The following is a description of a preferred form of the invention, given by way of example only, with reference to the accompanying diagrams.
FIG. 1: is an illustration of a process for folding a fabric on spikes.
FIG. 2: is an illustration of a hem cable of the present invention.
FIG. 3: is an illustration of an installed frangible clip of the present invention, in location.
FIG. 4: is an illustration of a method for supporting and tensioning a protective shield made of a porous fabric including a hem cable.
FIG. 5: is an illustration of portions of the fabric support system of FIG. 4.
This invention relates in particular to various means to include at least one tensile member or hem cable along the length of a strip of woven or knitted fabric, with the objects of (a) providing greater tensile strength within the fabric panel, and (b) distributing sideways tensions arising from external cable attachment points more evenly within the substance of the textile.
Conventional manufacture of a woven or knitted textile includes the steps of arranging a number of parallel threads from supply reels to pass through a knitting or weaving station, knitting or weaving them together, and taking up the knitted or woven fabric onto a storage/transport drum. In general the knitting action is carried out within a vertical section of a knitting machine. Weaving is done in a horizontal plane. The edges of the strip of woven textile material are often folded over or selvedged--partly as a protection against fraying.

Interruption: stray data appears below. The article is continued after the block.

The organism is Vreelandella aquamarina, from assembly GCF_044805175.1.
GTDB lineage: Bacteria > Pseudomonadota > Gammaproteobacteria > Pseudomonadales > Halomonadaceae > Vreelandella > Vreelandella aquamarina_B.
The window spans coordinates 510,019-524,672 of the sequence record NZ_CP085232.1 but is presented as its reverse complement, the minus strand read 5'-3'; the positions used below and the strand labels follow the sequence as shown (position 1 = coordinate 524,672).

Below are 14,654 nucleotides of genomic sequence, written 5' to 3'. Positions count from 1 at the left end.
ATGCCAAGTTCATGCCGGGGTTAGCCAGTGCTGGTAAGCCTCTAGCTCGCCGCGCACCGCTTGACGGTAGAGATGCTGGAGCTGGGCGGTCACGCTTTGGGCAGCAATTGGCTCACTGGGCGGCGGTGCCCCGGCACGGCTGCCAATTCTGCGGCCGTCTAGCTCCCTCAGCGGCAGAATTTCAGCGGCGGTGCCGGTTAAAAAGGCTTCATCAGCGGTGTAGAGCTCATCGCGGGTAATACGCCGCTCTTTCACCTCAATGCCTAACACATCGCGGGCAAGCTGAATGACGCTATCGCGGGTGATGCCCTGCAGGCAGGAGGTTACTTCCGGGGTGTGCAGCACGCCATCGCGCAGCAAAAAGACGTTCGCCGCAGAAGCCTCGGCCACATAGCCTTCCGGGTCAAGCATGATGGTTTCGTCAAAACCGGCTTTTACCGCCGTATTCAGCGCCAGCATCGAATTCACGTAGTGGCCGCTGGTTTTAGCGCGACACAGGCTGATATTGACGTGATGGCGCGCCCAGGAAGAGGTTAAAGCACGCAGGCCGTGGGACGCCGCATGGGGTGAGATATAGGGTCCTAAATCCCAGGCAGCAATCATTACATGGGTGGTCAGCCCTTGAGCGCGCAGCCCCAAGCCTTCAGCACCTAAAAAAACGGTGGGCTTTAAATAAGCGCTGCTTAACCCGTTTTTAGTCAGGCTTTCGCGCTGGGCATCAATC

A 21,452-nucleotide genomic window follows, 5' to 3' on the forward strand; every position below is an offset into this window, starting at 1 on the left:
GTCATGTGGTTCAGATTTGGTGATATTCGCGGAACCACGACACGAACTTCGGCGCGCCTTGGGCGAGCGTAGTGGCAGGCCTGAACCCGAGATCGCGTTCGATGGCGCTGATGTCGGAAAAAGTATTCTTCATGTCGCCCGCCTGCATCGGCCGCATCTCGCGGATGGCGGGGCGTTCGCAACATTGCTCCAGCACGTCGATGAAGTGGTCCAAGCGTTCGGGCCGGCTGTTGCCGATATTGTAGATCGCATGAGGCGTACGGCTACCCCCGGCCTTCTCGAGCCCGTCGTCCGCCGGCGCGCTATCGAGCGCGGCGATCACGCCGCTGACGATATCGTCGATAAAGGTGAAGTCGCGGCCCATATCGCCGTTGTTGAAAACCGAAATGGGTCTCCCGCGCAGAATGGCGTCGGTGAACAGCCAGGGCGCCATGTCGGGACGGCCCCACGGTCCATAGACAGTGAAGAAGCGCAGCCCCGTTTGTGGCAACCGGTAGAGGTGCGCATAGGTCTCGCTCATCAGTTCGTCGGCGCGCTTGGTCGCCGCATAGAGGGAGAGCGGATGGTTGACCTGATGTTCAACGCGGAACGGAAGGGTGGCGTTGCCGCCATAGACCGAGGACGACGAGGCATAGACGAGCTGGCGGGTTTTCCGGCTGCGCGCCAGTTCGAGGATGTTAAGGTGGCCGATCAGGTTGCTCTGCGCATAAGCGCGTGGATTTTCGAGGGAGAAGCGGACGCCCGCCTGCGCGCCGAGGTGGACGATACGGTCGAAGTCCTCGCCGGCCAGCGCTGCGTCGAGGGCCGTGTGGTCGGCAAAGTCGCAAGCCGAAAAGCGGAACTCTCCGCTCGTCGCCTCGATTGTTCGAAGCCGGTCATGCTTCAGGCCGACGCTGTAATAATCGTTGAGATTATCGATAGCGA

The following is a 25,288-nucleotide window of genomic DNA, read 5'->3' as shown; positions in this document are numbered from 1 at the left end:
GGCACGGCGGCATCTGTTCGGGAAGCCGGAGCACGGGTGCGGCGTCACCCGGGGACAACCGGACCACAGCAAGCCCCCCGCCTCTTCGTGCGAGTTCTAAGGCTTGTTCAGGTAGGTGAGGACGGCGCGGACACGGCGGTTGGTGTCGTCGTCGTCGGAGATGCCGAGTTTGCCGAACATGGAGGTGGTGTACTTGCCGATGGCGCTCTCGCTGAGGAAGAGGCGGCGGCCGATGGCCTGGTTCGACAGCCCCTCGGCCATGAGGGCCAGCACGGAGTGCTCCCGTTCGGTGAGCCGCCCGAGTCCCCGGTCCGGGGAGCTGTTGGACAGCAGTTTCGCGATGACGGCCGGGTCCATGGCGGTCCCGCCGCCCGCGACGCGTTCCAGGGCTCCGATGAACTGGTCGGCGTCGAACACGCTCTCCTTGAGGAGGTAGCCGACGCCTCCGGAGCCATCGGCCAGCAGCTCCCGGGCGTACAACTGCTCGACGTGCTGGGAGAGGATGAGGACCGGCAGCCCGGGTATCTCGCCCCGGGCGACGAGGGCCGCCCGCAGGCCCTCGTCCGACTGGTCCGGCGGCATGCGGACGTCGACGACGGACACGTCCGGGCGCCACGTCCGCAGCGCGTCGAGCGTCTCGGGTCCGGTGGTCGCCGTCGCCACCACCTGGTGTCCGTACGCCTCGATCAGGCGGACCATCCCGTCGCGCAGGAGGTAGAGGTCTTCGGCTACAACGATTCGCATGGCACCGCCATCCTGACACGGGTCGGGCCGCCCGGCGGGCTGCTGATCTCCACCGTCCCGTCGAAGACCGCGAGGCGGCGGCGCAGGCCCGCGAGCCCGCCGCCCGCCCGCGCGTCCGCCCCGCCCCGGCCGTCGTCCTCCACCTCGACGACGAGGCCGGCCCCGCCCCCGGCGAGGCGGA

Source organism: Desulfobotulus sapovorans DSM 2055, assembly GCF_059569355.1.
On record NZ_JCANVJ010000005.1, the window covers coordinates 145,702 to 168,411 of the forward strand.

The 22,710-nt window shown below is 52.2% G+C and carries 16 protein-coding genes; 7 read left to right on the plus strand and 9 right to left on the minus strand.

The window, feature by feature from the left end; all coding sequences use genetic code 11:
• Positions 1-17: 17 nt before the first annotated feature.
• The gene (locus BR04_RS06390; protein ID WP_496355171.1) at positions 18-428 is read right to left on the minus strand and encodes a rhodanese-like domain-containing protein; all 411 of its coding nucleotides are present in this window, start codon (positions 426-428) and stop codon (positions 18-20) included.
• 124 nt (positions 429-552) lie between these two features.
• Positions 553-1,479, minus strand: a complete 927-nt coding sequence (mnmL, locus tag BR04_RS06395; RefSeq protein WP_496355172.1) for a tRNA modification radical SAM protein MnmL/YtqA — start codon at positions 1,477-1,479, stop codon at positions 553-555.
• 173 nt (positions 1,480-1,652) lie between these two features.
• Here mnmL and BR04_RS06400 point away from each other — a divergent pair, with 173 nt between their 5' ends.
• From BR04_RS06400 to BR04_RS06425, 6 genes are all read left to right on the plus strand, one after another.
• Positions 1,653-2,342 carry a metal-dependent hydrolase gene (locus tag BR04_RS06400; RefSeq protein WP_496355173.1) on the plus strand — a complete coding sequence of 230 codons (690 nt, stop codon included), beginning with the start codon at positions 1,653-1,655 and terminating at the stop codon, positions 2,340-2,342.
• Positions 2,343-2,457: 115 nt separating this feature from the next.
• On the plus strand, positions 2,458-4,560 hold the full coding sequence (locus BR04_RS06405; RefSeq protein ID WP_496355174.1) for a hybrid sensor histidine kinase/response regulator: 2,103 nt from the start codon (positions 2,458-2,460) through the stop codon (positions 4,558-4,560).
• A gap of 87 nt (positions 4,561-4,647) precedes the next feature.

Prior art hem attachment devices have been discussed above.
In this example we prefer to use multi-strand steel cable with a polyvinyl chloride (PVC) plastics sheath as our installed hem cable. This is applied to the fabric at the installation site. One preferred cable is made up of 19 strands braided together, having a total diameter of 1/8 inch. Preferably these are "Extra high tensile" stainless steel cable as this material can provide additional shock-lead dissipation. Cables with more than 19 strands may be more preferable. FIG. 2 illustrates a sample of hem cable at 200, wherein 201 is the soft sheath and 202 is a bundle of wires.
The choice of hem cable is important in order to enable it to perform several functions, namely:
(1) it is soft and flexible enough to allow it to be fed through conventional hem-sewing fabrication equipment without risking damage to the equipment or the operators,
(2) it is flexible enough to allow the completed panels to be folded or bundled up without risk of kinking the wire and thereby severely limiting its in-service ultimate strength,
(3) it is strong and rigid enough to carry sufficient tension to adequately gather the fabric lead between clip attachment points,
(4) it has a sufficiently soft exterior coating to facilitate the indentation of individual fibre yarns into its surface to provide some hindrance against sliding